When I wrote about men who are raped by women, for Details magazine in 2004, it caught the eye of Bill O’Reilly, who discussed it on his show. “If you’re lucky enough as a guy to have some girl come on to you in that manner,” he said, “but you don’t want to reciprocate, you stand up and you leave, unless the woman is 240 pounds and tackles you. The man is traditionally stronger and better equipped to leave the room.” There is a great disbelief out there, despite the numbers — from the CDC! the NIH! the Justice Department! — about how 1 in 33 men have experienced “a completed or attempted rape,” or 12.9 percent have been sexually assaulted. Mostly it’s by men they know. (I have a couple dozen mutual Facebook friends with my assailant.)
Some people still see rape according to the old cliche: vile men dragging innocent women into dark alleys and then brutalizing them. As we are finally learning, the reality is much more complicated than the conventional-wisdom cartoon. Sometimes those women experience orgasm, which can be psychologically devastating. I was erect for much of my rape (at least the parts for which I was awake, but probably other parts, too); my assailant knew how to stimulate the physiological response of an erection — as opposed to the emotional or psychological response — even if I was crying or actively trying to think about unsexy things. I wasn’t handcuffed or tied up, but was in a version of dissociated shock. The invisible, immeasurable shackles of such a violation are immense.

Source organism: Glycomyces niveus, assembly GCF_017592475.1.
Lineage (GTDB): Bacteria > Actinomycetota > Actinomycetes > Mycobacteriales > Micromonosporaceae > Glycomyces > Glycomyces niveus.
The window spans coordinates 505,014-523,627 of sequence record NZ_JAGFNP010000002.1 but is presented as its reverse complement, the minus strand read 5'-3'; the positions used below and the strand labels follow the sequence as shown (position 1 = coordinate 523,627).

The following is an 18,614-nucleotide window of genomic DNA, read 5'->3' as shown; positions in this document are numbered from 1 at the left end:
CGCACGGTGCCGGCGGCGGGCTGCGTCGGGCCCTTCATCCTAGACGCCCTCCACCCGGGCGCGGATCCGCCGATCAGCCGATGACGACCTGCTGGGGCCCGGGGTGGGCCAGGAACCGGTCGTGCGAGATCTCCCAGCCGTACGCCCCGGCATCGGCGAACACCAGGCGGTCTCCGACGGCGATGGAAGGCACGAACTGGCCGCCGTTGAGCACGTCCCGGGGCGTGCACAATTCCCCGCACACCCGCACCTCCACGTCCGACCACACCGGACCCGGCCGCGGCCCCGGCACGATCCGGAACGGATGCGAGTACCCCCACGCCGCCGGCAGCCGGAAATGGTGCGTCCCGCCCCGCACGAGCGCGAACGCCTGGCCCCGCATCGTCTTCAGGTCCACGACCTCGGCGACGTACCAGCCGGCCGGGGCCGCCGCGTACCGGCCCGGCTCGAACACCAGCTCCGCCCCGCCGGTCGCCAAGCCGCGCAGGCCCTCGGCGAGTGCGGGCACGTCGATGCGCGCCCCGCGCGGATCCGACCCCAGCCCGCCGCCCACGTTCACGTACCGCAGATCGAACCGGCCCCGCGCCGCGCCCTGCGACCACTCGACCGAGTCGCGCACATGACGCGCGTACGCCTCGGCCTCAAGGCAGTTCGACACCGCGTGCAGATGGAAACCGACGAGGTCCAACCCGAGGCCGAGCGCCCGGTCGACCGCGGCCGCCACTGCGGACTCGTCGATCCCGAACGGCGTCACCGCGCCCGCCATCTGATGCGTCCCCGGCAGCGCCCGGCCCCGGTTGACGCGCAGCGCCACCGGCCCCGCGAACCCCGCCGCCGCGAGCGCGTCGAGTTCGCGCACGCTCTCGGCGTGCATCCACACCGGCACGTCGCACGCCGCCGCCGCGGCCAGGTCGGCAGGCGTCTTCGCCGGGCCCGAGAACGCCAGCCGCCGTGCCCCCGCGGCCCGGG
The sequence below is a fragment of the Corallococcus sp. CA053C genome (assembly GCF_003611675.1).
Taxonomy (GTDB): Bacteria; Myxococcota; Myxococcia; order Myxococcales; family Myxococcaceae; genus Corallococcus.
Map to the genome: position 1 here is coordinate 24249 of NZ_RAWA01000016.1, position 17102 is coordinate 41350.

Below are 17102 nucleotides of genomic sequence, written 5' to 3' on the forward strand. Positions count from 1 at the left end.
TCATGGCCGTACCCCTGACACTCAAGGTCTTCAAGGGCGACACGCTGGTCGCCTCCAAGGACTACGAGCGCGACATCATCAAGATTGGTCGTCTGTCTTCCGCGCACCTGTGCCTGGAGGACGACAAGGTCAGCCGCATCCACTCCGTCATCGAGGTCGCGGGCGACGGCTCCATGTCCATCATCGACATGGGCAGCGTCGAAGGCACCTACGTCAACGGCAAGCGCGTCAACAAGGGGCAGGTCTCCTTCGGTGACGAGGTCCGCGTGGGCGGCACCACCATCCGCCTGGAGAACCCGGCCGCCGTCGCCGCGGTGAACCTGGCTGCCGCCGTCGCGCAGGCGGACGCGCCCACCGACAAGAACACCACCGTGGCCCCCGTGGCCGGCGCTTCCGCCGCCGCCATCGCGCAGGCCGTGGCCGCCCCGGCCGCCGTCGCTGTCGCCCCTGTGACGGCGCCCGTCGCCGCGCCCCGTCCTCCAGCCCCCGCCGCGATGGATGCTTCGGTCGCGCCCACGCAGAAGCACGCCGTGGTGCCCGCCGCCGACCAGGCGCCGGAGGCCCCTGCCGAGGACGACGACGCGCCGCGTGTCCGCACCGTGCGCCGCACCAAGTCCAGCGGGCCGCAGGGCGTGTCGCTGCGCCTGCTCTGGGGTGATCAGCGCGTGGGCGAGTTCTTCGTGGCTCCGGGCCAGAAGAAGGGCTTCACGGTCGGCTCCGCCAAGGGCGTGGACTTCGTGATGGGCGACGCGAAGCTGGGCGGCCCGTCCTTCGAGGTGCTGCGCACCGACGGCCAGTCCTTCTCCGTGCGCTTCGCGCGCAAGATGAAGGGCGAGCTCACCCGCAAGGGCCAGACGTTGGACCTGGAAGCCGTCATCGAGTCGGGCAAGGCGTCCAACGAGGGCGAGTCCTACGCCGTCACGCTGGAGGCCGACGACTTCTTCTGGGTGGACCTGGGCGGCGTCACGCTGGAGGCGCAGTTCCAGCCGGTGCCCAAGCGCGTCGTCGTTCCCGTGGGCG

From the bed, I could see the front door, but it was miles away and I thought, No, I won’t be able to get to the door, unlock it, open it and escape before he beats the hell out of me. And what was my option, anyway? To run naked and groggy through his halls and down Ninth Avenue? It’s amazing how much fear can make you want — really want — to appease a captor.
Rape may be as bad as murder, but, like murder, there are many kinds of rape. War-crime rape, date rape, rape as a ritual for pledging a fraternity, spousal rape, incest, rape with known assailants, rape with unknown assailants, police officers sodomizing a man with a broomstick. Rape contains multitudes. Any discussion of rape is going to require us as a culture to get much more imaginative about it. (Helpfully, the Justice Department just expanded its definition to include men.) Every time we discuss rape as if it’s only men dragging women into alleys, we make the act of reporting it all the more uncomfortable, burdensome and alienating for women being raped by their boyfriends, or students being raped by their teachers, or men being raped by women, or men being raped by men. It is an act of theft on top of an act of rape.
* * *